As a bit of background, I'm now 10 months into a long-term assignment abroad with my US bank's local office in Brazil. While there have been plenty of highs (just got back from a beach weekend on the island of Ilhabela pictured here), there have been some unexpected hurdles and obstacles during my acclimation period as well. I've boiled these down into 6 points which anyone considering working abroad should contemplate before taking the plunge. Not all international assignments are created equally!
1. Will the assignment be a success even if the career portion is a disaster? Set aside the career-advancement aspect for a moment. Will you be happy in your new city and country, regardless of how your Monday-Friday plays out? Given you will be dealing with a new market, culture, and (possibly) language, there is no guarantee you will get the work experience you may envision. And while an international assignment may differentiate you on your MBA applications or perhaps in a stack of resumes, unless you're headed to Sub-Sahara Africa, there will be a well-beaten path of thousands of ex-pats who came before you with the exact same "international business" experience. You'll be unique, but not "write your own ticket on your return" unique.
2. Are you moving with a spouse/significant other? I believe this issue make or breaks the experience for couples moving abroad. More often than not, the accompanying spouse will not receive the legal right to work, and is left to work under the table or spend all day pool-side. I have a friend who recently moved to London and his wife, previously an accountant, is now working in a butcher shop to fill her days. You will most likely have a small support system abroad, so two years without work can be very quiet and lonely. My advice: don't move abroad unless you have secured work/volunteer/child raising duties for your partner, or you will most likely returning to your home country early.
3. Do you know the local language? Bi-lingual since birth? Awesome. English spoken as the primary language in business settings? You'll be fine. Moving somewhere where you need to learn the language (such as Brazil) and you will need 6-9 months to get up and running. This has been the most frustrating part of my assignment as I continue to learn Portuguese. In fact, it's been such an obstacle, that I would almost argue not to move abroad unless you already speak the local language. I was told I could just "learn as I go" by my bi-lingual bosses, who have forgetten it took them 20 years to speak English fluently and have no idea how difficult it is to speak a new language at a business proficient level in less than a year, no matter how much you study.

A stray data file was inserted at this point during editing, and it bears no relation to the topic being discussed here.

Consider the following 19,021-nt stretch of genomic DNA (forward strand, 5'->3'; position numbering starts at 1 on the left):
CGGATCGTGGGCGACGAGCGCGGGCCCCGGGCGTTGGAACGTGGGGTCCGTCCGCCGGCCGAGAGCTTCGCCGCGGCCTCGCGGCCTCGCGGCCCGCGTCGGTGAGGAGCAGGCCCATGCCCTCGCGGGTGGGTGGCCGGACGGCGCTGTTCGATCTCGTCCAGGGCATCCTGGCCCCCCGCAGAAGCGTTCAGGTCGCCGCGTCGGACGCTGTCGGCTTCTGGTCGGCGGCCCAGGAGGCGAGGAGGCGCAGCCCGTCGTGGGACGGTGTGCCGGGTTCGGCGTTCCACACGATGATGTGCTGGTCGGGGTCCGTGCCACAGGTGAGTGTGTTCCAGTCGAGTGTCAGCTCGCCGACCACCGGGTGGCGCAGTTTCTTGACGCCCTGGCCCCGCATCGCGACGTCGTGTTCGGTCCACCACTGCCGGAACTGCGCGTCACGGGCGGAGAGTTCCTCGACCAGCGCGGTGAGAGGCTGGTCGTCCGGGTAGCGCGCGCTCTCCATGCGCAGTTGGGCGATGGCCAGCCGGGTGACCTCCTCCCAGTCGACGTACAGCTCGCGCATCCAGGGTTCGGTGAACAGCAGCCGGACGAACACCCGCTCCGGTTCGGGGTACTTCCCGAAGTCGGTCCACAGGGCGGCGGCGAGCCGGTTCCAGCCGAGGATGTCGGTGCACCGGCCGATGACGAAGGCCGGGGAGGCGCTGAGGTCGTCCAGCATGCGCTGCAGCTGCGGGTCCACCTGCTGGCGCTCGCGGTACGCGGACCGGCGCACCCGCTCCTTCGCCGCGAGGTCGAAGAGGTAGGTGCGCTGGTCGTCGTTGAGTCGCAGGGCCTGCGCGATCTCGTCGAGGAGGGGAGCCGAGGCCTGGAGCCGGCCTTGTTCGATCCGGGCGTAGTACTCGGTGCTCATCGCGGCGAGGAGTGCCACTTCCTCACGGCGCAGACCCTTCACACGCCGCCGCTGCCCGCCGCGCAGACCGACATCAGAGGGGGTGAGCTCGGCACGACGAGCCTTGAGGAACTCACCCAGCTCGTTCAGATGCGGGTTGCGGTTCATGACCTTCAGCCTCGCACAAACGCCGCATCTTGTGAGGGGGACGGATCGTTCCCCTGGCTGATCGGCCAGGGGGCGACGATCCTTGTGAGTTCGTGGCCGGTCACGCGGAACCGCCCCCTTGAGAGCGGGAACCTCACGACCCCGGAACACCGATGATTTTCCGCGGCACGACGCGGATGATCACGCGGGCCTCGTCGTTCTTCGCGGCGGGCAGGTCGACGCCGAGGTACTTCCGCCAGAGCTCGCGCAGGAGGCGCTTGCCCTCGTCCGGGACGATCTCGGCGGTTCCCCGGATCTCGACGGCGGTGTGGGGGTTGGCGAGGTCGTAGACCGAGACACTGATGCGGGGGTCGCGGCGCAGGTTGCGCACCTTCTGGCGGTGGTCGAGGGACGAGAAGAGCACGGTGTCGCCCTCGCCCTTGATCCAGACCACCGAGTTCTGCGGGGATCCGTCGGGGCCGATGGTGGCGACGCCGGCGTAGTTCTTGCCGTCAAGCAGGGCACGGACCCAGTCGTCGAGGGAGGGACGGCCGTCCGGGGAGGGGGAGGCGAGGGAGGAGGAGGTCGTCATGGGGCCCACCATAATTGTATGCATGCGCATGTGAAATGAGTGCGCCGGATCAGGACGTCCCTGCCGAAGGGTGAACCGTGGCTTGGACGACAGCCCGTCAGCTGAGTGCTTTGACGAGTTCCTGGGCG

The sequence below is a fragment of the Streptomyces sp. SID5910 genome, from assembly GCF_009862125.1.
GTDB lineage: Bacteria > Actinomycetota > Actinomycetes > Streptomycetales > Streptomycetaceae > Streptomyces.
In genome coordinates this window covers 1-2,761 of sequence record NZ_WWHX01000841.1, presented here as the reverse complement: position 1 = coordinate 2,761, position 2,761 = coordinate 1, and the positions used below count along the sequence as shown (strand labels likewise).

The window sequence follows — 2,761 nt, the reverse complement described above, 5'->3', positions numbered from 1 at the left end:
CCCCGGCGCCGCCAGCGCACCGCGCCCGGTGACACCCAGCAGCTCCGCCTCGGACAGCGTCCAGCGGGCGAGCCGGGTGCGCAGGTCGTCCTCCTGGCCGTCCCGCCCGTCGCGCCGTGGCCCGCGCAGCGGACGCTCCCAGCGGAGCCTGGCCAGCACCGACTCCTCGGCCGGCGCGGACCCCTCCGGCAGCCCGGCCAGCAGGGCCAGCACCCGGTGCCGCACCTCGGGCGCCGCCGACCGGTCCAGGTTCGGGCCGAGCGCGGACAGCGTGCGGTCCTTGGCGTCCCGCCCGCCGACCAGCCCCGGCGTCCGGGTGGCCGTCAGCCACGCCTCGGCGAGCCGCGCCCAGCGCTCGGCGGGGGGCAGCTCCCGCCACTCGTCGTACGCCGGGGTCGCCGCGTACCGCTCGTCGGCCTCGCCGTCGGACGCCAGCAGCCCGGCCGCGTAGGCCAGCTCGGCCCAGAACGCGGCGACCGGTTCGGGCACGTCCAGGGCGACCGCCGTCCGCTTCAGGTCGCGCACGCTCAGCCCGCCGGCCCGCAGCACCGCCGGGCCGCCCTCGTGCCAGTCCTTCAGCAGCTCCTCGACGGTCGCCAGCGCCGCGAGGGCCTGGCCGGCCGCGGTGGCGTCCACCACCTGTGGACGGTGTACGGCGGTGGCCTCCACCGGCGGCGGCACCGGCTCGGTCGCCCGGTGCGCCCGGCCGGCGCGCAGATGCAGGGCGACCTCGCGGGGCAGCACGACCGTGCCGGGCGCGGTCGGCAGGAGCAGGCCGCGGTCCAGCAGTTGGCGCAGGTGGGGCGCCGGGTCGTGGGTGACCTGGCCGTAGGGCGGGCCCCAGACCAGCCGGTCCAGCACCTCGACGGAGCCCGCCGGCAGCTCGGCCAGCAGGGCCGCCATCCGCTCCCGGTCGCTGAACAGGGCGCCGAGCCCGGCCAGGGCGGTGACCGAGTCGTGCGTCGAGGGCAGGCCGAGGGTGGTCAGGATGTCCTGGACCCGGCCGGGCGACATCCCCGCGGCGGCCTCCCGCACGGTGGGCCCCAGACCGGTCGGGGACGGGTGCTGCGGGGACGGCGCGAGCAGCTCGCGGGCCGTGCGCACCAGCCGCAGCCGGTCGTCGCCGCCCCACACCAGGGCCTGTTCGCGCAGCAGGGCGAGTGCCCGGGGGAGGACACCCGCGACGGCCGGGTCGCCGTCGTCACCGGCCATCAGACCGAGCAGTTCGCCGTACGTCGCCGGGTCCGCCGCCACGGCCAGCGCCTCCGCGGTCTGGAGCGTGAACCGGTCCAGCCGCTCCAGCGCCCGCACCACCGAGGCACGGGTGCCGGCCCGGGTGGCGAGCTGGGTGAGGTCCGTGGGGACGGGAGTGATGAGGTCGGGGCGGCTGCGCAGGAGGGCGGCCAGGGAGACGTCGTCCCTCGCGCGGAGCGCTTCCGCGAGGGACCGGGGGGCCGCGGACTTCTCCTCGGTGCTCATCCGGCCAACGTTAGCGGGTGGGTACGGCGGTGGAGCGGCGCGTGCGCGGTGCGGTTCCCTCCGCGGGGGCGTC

4. Can you financially afford to really enjoy yourself? More senior ex-pats are often offered lucrative packages including a full housing stipend, use of a private car or driver, and private schooling for children. However, below the executive level, it's usually a "take it or leave it" package. While you may be okay with "breaking even" for a few years, ensure that you will be paid enough in the local currency to not only enjoy the haunts of your local city, but have enough left over to travel around your new continent.
5. Can you handle a lower standard of living? While a lucrative ex-pat package (mentioned above) can alleviate this to some degree, no amount of money can force stores to stay open past 8pm, Sundays, or holidays. Specifically for those who grew up in the U.S., you have grown accustom to the best infrastructure, customer service, online commerce, public transit, and healthcare in the world - all at relatively cheap prices by international city standards. There will absolutely be inconveniences that you will face on a daily basis, and you'll have to decide whether to play the "ugly American" card or embrace the quirks as a part of your experience.
6. Are you ok with being out of the loop for a few years? Not only will it be nearly impossible to fly back for every big event, you will be doing yourself a disservice by trying to "live in both worlds" simultaneously. This can be tough when you miss weddings, births, bachelor parties, holidays (Thanksgiving here was the toughest day I've had so far), but this is part of the deal when you sign up. That being said - DO NOT miss weddings of your best friends and siblings. You will regret sharing that moment with them a lot more than you'll miss the $1000 you spent on a flight.
While an international assignment won't look anything like the paradise of your summer "studying" abroad, I highly recommend it for anyone who is cut out for this type of adventure. This is a lot easier to do in your 20s before you have children, and coming back to the States before you're 30 with a few years of international business experience won't hurt either. As I told my wife, would you rather live the last 60 years of your life in the U.S. going to the same bars and restaurants, or spend 57 of them in the U.S. and 3 of them exploring another part of the world?
Никто не проронил ни слова. Он снова посмотрел на Джаббу и закрыл. - Танкадо отдал кольцо с умыслом. Мне все равно, думал ли он, что тучный господин побежит к телефону-автомату и позвонит нам, или просто хотел избавиться от этого кольца.